September 4, 2003 - October 31, 2003
The film component of Gene(sis): Contemporary Art Explores Human Genomics, on view in the BAM Galleries August 27 through December 7.
Almost since the inception of cinema itself, film artists have entertained the idea of the genome. The earliest examples, dating back to 1914, were social problem films that proposed eugenics as a handy solution, but pursued their course with bad science. As genomic research clarified, cinema too began to more fully picture the cultural import of genetic discovery. Genetic Screenings is a ten-part survey of the more provocative and successful feature films, documentaries, and experimental shorts that have engaged the genome as either focus or foil. From the controversial 1932 feature Island of Lost Souls, in which grotesque experiments accelerate animal evolution, to 1994's loopy The Secret Adventures of Tom Thumb, centered around a genetics lab; from the fearsome fable of 1977's Demon Seed, in which a supercomputer creates its own scaly offspring, to the more recent Teknolust, which sees multiplying possibilities in its cloned characters, these intriguing films show how advances in genetic theory are popularized over time, then dispersed as cultural entertainment. To twist the helix a bit further, beautifully conceived documentaries tell the troubling history of the eugenics movement (Homo Sapiens 1900) and of one man's obsession with crossbreeding (Hybrid). Finally, each evening's feature is accompanied by experimental shorts chosen for their genomic themes and proving once and for all that we've located the gene for visual creativity.
Curated/Notes by Steve Seid
Thursday, September 4, 2003
7:30 a.m. ISLAND OF LOST SOULS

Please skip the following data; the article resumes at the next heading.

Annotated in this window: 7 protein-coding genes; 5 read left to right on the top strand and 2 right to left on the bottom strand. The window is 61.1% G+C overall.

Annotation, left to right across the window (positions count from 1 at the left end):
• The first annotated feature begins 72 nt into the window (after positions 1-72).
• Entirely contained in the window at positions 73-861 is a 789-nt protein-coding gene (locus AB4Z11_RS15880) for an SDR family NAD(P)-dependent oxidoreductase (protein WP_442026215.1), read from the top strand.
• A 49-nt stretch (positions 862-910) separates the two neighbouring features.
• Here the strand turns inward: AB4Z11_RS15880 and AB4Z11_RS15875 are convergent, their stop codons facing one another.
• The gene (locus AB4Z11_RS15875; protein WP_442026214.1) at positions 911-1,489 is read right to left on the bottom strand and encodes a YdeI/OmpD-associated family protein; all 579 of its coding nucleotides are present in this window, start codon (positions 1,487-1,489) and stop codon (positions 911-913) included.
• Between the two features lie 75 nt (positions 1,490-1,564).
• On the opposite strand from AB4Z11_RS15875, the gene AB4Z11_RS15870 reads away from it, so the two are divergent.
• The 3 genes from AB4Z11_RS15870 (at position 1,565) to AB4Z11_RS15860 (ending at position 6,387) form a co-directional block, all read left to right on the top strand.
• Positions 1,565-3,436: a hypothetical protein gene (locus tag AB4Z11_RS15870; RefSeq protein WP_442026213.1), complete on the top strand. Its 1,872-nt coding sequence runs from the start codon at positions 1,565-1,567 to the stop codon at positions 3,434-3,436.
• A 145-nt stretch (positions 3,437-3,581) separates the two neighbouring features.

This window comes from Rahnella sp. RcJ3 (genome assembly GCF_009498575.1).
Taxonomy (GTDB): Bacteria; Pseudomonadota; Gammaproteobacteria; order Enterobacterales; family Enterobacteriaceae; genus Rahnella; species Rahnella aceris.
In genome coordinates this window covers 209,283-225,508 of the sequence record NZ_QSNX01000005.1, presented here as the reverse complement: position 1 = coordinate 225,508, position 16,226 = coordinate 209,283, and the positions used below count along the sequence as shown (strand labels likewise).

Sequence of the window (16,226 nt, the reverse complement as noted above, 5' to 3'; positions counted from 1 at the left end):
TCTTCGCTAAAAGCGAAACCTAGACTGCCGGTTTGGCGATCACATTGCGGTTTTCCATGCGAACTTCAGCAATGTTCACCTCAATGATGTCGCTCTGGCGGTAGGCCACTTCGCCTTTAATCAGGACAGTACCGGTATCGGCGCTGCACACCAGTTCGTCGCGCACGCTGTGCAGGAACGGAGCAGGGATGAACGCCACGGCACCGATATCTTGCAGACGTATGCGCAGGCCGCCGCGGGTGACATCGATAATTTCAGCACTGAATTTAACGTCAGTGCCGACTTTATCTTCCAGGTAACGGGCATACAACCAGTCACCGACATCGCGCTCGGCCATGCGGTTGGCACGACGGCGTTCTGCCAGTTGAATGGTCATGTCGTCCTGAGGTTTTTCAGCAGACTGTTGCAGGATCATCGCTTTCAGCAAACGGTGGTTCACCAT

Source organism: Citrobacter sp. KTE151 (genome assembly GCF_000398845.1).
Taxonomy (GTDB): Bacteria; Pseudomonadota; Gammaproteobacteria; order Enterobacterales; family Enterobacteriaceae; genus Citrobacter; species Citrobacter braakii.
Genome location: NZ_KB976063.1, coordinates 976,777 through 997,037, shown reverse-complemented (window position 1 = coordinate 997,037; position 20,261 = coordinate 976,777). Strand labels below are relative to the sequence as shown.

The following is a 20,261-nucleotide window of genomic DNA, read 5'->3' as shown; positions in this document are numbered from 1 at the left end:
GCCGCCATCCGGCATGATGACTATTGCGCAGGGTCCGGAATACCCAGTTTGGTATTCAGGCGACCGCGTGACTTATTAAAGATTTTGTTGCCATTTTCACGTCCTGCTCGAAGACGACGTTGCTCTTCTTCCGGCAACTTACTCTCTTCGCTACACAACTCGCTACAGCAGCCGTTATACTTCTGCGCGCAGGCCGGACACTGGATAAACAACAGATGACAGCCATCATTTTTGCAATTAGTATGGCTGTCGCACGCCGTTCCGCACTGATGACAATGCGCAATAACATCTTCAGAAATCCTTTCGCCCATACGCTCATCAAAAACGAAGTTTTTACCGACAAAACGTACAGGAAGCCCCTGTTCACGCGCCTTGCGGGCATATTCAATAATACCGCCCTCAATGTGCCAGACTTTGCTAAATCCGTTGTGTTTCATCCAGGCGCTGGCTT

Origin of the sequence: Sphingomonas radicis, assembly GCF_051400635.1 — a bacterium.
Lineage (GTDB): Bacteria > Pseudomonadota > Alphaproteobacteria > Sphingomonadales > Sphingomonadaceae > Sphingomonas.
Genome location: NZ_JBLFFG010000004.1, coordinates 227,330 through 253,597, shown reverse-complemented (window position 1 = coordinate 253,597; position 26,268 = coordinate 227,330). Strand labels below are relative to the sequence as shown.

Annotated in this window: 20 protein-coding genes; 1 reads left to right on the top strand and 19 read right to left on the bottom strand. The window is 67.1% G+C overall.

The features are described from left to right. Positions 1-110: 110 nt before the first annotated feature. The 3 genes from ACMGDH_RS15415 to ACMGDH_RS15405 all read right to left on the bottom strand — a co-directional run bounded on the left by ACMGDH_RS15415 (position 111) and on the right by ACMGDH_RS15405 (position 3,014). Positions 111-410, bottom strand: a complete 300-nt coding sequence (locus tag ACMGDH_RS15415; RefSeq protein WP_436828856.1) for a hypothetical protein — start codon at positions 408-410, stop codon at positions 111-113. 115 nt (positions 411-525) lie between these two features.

Introduced by Dale Hoyt. Charles Laughton is magnificently degenerate as H.G. Wells's Dr. Moreau in this essential 1932 horror film, evolutionary experimentation with an erotic subtext. In its compassion for the freaks of scientific progress, "the film's subversive spirit surfaces with a real vengeance."—Time Out. With Hoyt's Transgenic Hairshirt.
Thursday, September 11, 2003
7:30 a.m. THE SECRET ADVENTURES OF TOM THUMB
Combining pixillated humans with models, Dave Borthwick, famous for Creature Comforts, has created a quirky fantasy "where Eraserhead and Pinocchio meet."—The Guardian, U.K. With animated shorts Hello, Dolly!, The Donor Party, and Metronome Heart.
Thursday, September 18, 2003
7:30 a.m. GATTACA
Ethan Hawke, Jude Law, and Uma Thurman inhabit a future not racist or sexist, but genomist. "An Orwellian story presented with a cool, eerie precision like Peter Greenaway's...a handsome and fully imagined work of cautionary futuristic fiction."—N.Y. Times. With short One Breath.
Thursday, September 25, 2003
7:30 a.m. HOMO SAPIENS 1900
In a beautifully conceived documentary, Peter Cohen (The Architecture of Doom) presents a disquieting history of the eugenics movement—"the dream of a measurable man" masking a nightmare. With short Eight Men Called Eugene.
Thursday, October 2, 2003
7:30 a.m. UNDEREXPOSED: THE TEMPLE OF THE FETUS
Kathy High's audacious hybrid fiction looks at the emerging "fetal environment" and the effects of its incubating ideology on women. With shorts Replication, Hatching Beauty, and Stories from the Genome.
Thursday, October 9, 2003
7:30 a.m. THE SNOWFLAKE CRUSADE
It's not easy being a chip off the old double helix in Megan Holley's comitragedy of cloning. "Wonderfully literate, funny, and tender."—Tod Booth, S.F. Indiefest. With shorts Man's Search for Happiness and Stop Cloning Around.
Thursday, October 16, 2003
7:30 a.m. TEKNOLUST
Lynn Hershman Leeson in Person. Biogenetic engineers have feelings, too. This one does something about it. Tilda Swinton is cloned in this franken-farce, "the hippest 'cyber-fi' movie ever."—B. Ruby Rich. With short Copy Shop.
Thursday, October 23, 2003
7:30 a.m. HYBRID
Grand Prize winner at the 2001 Slamdance festival, Hybrid documents one man's obsession with crossbred corn in a wry, enchanting reflection on human nature. A "tricky and tremendous film."—N.Y. Times. With short Bug Girl.
Thursday, October 30, 2003
7:30 a.m. DEMON SEED
Greg Niemeyer in Person. Donald Cammell's exercise in techno-trauma features a supercomputer determined to use Julie Christie as the vessel for its brainchild. With world premiere of Niemeyer's short Organum.
Friday, October 31, 2003
7:30 a.m. THE FLY
The classic 1958 tale of scientific hubris and transgenic terror, complete with insectoid prosthetics, fly's-eye optical effects, and Vincent Price at high pitch. Help me! Help meeee!